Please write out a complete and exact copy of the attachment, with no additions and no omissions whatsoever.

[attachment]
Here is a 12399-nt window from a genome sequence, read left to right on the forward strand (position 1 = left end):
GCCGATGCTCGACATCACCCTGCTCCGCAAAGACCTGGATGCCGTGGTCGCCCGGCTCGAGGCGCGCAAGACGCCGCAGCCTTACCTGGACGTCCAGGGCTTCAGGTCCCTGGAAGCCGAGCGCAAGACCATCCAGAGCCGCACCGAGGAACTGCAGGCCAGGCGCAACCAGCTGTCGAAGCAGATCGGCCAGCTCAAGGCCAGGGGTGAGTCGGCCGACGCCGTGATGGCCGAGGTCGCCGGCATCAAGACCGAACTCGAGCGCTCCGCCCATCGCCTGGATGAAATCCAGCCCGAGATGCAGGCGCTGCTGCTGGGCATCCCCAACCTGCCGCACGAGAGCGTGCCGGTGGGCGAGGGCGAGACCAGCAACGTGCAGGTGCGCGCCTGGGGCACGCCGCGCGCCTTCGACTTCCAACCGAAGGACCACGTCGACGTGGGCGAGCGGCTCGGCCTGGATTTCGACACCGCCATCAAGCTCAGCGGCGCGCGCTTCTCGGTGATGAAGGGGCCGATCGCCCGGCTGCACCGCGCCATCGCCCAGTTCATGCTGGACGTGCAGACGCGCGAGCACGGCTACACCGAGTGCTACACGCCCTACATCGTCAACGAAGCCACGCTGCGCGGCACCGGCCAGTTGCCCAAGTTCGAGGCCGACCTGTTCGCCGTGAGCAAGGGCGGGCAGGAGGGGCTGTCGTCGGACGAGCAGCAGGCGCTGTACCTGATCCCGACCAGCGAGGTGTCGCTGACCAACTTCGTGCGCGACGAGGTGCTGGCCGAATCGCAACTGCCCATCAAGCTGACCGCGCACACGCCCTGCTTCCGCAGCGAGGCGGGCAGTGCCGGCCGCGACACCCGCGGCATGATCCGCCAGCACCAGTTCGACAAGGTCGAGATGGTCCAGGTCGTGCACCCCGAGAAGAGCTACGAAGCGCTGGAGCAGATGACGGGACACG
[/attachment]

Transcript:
Here is a 12399-nt window from a genome sequence, read left to right on the forward strand (position 1 = left end):
GCCGATGCTCGACATCACCCTGCTCCGCAAAGACCTGGATGCCGTGGTCGCCCGGCTCGAGGCGCGCAAGACGCCGCAGCCTTACCTGGACGTCCAGGGCTTCAGGTCCCTGGAAGCCGAGCGCAAGACCATCCAGAGCCGCACCGAGGAACTGCAGGCCAGGCGCAACCAGCTGTCGAAGCAGATCGGCCAGCTCAAGGCCAGGGGTGAGTCGGCCGACGCCGTGATGGCCGAGGTCGCCGGCATCAAGACCGAACTCGAGCGCTCCGCCCATCGCCTGGATGAAATCCAGCCCGAGATGCAGGCGCTGCTGCTGGGCATCCCCAACCTGCCGCACGAGAGCGTGCCGGTGGGCGAGGGCGAGACCAGCAACGTGCAGGTGCGCGCCTGGGGCACGCCGCGCGCCTTCGACTTCCAACCGAAGGACCACGTCGACGTGGGCGAGCGGCTCGGCCTGGATTTCGACACCGCCATCAAGCTCAGCGGCGCGCGCTTCTCGGTGATGAAGGGGCCGATCGCCCGGCTGCACCGCGCCATCGCCCAGTTCATGCTGGACGTGCAGACGCGCGAGCACGGCTACACCGAGTGCTACACGCCCTACATCGTCAACGAAGCCACGCTGCGCGGCACCGGCCAGTTGCCCAAGTTCGAGGCCGACCTGTTCGCCGTGAGCAAGGGCGGGCAGGAGGGGCTGTCGTCGGACGAGCAGCAGGCGCTGTACCTGATCCCGACCAGCGAGGTGTCGCTGACCAACTTCGTGCGCGACGAGGTGCTGGCCGAATCGCAACTGCCCATCAAGCTGACCGCGCACACGCCCTGCTTCCGCAGCGAGGCGGGCAGTGCCGGCCGCGACACCCGCGGCATGATCCGCCAGCACCAGTTCGACAAGGTCGAGATGGTCCAGGTCGTGCACCCCGAGAAGAGCTACGAAGCGCTGGAGCAGATGACGGGACACG